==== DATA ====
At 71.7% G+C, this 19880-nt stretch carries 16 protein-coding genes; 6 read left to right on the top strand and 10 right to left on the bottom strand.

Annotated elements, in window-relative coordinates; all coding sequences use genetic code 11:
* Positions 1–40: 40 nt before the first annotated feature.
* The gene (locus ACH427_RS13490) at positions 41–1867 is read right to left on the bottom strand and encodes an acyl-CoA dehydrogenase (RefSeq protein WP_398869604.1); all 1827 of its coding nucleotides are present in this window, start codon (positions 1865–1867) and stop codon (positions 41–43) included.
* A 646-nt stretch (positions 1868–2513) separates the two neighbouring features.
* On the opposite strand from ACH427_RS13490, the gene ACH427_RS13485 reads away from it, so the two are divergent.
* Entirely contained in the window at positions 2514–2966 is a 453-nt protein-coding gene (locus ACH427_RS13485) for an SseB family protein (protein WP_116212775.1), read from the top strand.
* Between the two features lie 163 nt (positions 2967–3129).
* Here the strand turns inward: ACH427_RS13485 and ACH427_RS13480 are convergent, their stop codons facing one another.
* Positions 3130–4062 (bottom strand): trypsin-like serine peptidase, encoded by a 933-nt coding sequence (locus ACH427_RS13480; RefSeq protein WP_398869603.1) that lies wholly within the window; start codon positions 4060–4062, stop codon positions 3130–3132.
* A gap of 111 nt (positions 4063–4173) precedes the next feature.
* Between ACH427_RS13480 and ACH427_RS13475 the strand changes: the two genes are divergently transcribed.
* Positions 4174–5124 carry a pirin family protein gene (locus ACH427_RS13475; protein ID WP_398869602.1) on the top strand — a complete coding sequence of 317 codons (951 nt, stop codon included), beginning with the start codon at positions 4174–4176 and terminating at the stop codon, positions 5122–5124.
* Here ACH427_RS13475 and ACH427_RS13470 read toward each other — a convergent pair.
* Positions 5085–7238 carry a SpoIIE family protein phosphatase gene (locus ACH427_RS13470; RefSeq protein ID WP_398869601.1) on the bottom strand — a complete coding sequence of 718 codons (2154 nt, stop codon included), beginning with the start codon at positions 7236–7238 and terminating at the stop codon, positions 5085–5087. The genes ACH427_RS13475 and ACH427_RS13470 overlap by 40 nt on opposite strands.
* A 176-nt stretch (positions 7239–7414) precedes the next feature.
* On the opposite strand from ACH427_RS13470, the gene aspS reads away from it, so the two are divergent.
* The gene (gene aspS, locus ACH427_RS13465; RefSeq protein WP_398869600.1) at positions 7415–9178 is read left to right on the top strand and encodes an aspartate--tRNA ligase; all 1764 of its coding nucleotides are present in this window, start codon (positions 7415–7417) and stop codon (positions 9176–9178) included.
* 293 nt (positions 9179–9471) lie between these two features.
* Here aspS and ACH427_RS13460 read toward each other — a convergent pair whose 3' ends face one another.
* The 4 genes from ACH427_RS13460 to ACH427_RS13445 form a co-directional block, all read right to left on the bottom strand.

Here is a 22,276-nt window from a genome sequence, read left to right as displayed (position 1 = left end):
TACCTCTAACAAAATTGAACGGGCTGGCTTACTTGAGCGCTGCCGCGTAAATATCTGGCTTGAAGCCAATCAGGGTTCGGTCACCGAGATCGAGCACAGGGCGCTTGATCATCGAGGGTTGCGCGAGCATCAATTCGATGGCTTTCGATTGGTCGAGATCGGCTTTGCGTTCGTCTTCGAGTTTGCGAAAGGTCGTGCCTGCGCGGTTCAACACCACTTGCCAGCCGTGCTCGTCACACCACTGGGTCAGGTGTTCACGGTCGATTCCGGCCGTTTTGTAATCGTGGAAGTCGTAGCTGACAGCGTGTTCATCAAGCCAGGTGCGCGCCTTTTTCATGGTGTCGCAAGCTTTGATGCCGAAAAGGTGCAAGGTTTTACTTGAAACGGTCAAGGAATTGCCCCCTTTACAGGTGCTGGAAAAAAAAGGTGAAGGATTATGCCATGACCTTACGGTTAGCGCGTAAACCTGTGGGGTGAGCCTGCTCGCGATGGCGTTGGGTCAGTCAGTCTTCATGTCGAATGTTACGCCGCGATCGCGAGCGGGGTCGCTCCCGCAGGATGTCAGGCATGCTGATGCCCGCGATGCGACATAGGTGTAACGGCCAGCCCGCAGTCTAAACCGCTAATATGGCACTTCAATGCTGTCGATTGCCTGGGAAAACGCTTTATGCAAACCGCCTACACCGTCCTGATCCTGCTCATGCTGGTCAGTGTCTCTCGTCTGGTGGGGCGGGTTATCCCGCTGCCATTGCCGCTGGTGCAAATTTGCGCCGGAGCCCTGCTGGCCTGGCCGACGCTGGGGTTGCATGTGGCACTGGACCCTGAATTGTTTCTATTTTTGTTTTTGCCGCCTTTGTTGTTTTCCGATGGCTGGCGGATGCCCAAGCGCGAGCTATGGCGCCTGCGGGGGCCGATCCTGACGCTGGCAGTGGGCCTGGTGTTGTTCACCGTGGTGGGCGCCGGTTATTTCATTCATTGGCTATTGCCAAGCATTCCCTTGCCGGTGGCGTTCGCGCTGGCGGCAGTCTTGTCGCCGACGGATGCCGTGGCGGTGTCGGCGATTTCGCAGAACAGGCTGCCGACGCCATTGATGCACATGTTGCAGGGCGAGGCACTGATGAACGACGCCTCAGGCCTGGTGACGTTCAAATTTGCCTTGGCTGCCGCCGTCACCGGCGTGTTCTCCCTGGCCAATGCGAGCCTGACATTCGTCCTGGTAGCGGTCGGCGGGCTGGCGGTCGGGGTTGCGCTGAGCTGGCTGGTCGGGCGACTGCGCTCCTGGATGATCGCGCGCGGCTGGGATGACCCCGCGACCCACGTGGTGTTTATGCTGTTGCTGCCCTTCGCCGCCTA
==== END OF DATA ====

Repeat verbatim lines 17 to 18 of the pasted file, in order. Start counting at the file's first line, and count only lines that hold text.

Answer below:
* On the opposite strand from ACH427_RS13470, the gene aspS reads away from it, so the two are divergent.
* The gene (gene aspS, locus ACH427_RS13465; RefSeq protein WP_398869600.1) at positions 7415–9178 is read left to right on the top strand and encodes an aspartate--tRNA ligase; all 1764 of its coding nucleotides are present in this window, start codon (positions 7415–7417) and stop codon (positions 9176–9178) included.